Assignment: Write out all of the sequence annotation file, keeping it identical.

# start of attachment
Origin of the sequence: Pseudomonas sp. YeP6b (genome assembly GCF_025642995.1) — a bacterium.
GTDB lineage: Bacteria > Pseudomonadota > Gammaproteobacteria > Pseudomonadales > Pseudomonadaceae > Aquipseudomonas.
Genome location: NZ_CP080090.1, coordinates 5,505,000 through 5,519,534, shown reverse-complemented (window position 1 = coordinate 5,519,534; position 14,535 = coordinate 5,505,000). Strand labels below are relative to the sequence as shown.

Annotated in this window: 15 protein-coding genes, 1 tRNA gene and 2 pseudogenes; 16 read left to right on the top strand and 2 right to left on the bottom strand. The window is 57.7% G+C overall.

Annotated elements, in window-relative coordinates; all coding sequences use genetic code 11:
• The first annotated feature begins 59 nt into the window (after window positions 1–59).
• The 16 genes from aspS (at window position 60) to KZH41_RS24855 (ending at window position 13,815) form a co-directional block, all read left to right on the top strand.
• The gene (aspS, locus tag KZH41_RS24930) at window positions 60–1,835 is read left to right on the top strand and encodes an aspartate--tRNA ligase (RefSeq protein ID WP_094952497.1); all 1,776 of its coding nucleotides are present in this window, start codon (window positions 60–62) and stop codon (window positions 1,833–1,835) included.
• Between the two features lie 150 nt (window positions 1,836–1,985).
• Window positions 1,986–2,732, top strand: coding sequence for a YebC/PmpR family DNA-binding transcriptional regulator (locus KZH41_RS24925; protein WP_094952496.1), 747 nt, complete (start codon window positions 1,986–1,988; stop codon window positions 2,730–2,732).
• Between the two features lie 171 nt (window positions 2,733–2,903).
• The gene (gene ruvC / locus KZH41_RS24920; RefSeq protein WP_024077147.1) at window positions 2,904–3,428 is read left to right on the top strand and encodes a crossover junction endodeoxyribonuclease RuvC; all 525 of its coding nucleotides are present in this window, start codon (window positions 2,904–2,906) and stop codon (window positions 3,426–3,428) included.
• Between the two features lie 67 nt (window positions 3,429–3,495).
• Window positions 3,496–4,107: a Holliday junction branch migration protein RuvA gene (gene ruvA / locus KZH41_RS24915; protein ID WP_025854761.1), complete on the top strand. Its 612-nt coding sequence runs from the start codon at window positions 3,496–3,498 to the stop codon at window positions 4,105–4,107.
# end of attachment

Origin of the sequence: Pseudomonas sp. YeP6b (genome assembly GCF_025642995.1) — a bacterium.
GTDB lineage: Bacteria > Pseudomonadota > Gammaproteobacteria > Pseudomonadales > Pseudomonadaceae > Aquipseudomonas.
Genome location: NZ_CP080090.1, coordinates 5,505,000 through 5,519,534, shown reverse-complemented (window position 1 = coordinate 5,519,534; position 14,535 = coordinate 5,505,000). Strand labels below are relative to the sequence as shown.

Annotated in this window: 15 protein-coding genes, 1 tRNA gene and 2 pseudogenes; 16 read left to right on the top strand and 2 right to left on the bottom strand. The window is 57.7% G+C overall.

Annotated elements, in window-relative coordinates; all coding sequences use genetic code 11:
• The first annotated feature begins 59 nt into the window (after window positions 1–59).
• The 16 genes from aspS (at window position 60) to KZH41_RS24855 (ending at window position 13,815) form a co-directional block, all read left to right on the top strand.
• The gene (aspS, locus tag KZH41_RS24930) at window positions 60–1,835 is read left to right on the top strand and encodes an aspartate--tRNA ligase (RefSeq protein ID WP_094952497.1); all 1,776 of its coding nucleotides are present in this window, start codon (window positions 60–62) and stop codon (window positions 1,833–1,835) included.
• Between the two features lie 150 nt (window positions 1,836–1,985).
• Window positions 1,986–2,732, top strand: coding sequence for a YebC/PmpR family DNA-binding transcriptional regulator (locus KZH41_RS24925; protein WP_094952496.1), 747 nt, complete (start codon window positions 1,986–1,988; stop codon window positions 2,730–2,732).
• Between the two features lie 171 nt (window positions 2,733–2,903).
• The gene (gene ruvC / locus KZH41_RS24920; RefSeq protein WP_024077147.1) at window positions 2,904–3,428 is read left to right on the top strand and encodes a crossover junction endodeoxyribonuclease RuvC; all 525 of its coding nucleotides are present in this window, start codon (window positions 2,904–2,906) and stop codon (window positions 3,426–3,428) included.
• Between the two features lie 67 nt (window positions 3,429–3,495).
• Window positions 3,496–4,107: a Holliday junction branch migration protein RuvA gene (gene ruvA / locus KZH41_RS24915; protein ID WP_025854761.1), complete on the top strand. Its 612-nt coding sequence runs from the start codon at window positions 3,496–3,498 to the stop codon at window positions 4,105–4,107.